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This article is taken from PN Review 201, Volume 38 Number 1, September - October 2011.

Lowell (and Bishop) on the Slopes of Parnassus Tony Roberts
Can I suppose I am finished with wax flowers
and have earned my grass on the minor slopes of Parnassus...
                                                                         - 'Reading Myself'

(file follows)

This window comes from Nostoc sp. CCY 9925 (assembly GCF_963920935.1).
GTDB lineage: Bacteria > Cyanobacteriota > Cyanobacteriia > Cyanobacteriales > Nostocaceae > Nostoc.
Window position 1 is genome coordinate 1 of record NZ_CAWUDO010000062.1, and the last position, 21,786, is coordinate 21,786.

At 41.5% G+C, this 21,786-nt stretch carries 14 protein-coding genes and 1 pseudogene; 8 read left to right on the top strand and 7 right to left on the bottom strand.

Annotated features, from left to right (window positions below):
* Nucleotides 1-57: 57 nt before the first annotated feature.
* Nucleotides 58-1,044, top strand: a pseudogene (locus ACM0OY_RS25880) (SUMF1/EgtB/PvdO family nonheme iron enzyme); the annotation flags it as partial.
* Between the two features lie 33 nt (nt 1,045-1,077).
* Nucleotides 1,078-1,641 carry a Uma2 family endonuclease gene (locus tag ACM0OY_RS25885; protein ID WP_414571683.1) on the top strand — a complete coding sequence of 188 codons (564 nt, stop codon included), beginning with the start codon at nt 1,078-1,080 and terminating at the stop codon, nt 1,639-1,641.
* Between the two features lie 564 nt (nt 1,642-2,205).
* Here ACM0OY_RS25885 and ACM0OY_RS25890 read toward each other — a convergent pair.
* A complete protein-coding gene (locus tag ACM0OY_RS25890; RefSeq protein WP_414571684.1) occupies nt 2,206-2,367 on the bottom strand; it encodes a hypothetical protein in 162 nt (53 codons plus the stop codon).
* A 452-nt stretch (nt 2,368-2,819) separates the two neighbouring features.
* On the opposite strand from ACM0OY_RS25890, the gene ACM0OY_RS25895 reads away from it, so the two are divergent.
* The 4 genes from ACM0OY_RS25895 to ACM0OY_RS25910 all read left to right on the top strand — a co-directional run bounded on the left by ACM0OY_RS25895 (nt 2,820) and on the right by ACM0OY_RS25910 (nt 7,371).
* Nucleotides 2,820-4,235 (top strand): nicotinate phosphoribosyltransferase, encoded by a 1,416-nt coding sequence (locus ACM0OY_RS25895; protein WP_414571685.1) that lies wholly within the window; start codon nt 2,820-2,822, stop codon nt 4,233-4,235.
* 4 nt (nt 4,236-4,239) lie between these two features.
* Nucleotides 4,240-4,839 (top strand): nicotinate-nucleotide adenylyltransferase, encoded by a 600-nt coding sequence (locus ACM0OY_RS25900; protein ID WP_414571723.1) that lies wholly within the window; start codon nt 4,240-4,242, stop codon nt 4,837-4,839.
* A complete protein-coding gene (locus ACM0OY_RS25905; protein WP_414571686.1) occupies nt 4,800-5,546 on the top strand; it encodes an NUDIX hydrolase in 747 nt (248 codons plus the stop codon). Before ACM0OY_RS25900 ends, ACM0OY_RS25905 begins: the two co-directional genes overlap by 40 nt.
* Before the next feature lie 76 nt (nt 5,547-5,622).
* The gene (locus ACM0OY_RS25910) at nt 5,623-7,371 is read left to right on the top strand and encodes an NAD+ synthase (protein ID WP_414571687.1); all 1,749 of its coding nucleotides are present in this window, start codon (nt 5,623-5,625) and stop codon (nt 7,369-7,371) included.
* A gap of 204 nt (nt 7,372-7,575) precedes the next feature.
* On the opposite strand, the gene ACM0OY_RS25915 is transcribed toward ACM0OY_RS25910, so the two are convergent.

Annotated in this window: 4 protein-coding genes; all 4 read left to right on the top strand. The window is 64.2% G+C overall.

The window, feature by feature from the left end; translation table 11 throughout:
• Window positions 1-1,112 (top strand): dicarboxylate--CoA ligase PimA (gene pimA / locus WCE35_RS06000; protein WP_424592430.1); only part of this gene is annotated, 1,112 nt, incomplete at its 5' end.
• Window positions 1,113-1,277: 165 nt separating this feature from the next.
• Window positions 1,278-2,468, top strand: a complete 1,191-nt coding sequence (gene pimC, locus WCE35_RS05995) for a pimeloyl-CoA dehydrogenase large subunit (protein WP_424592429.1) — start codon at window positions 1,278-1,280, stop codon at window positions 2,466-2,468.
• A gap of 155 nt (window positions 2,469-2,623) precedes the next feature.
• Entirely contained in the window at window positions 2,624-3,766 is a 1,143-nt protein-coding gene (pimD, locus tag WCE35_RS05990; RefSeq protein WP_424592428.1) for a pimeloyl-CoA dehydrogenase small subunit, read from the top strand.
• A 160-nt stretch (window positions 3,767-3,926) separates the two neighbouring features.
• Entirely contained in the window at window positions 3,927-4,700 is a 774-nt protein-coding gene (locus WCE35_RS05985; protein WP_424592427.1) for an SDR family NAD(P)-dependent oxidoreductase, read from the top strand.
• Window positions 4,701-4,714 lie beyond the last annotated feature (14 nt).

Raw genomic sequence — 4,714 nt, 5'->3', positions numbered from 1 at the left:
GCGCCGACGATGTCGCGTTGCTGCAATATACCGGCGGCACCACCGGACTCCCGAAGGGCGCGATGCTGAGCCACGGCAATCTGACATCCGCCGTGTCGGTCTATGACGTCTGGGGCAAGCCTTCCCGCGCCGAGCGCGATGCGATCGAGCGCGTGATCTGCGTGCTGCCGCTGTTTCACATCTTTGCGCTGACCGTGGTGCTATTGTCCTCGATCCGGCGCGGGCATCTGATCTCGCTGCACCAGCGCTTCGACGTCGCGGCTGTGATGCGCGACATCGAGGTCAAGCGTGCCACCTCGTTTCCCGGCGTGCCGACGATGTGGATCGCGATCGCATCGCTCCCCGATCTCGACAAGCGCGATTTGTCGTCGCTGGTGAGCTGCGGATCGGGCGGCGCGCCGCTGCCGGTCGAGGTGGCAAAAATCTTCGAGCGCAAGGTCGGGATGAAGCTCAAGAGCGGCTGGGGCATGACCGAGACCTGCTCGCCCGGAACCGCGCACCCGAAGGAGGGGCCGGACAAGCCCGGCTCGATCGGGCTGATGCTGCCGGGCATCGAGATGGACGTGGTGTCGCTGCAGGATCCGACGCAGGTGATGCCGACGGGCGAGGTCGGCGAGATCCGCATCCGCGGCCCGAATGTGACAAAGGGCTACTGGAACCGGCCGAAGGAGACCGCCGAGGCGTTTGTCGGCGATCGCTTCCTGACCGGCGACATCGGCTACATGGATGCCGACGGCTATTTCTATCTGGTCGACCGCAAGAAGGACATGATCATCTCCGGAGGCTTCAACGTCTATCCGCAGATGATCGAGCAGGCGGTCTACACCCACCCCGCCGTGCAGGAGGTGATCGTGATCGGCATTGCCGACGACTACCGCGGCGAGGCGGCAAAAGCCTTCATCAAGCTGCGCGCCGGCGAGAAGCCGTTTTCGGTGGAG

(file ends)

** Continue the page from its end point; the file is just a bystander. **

Reputations bob like corks. William Empson opened an essay on Marvell's poetry with the words: 'Three hundred years should be long enough to make up our minds; we now seem to have arrived at an orthodox opinion about Marvell, but at the cost of ignoring the old opinion altogether'.1 In the short term especially, opinions are at the mercy of the prevailing tides of fashion, where there are more interested parties. Now, in her centenary year, Elizabeth Bishop's reputation is particularly buoyant. In a recent New York Review of Books article entitled 'A Genius Ill-Served' April Bernard goes so far as to claim, 'Bishop was one of the great artists of the twentieth century; her poems now tower over the landscape alongside those of Eliot and Stevens'.2 William Boyd, writing in the Guardian last year, was of much the same opinion, adding the names of Yeats and Auden for good measure and partly attributing the 'security' of Bishop's reputation to the two volumes of letters that have appeared: One Art and Words in Air (the latter, significantly, letters exchanged over thirty years with Robert Lowell).3 Bishop's apotheosis can be found in a heady article in The New York Times, where David Orr asserts: 'You are living in a world created by Elizabeth Bishop ... in the second half of the 20th century, no ...

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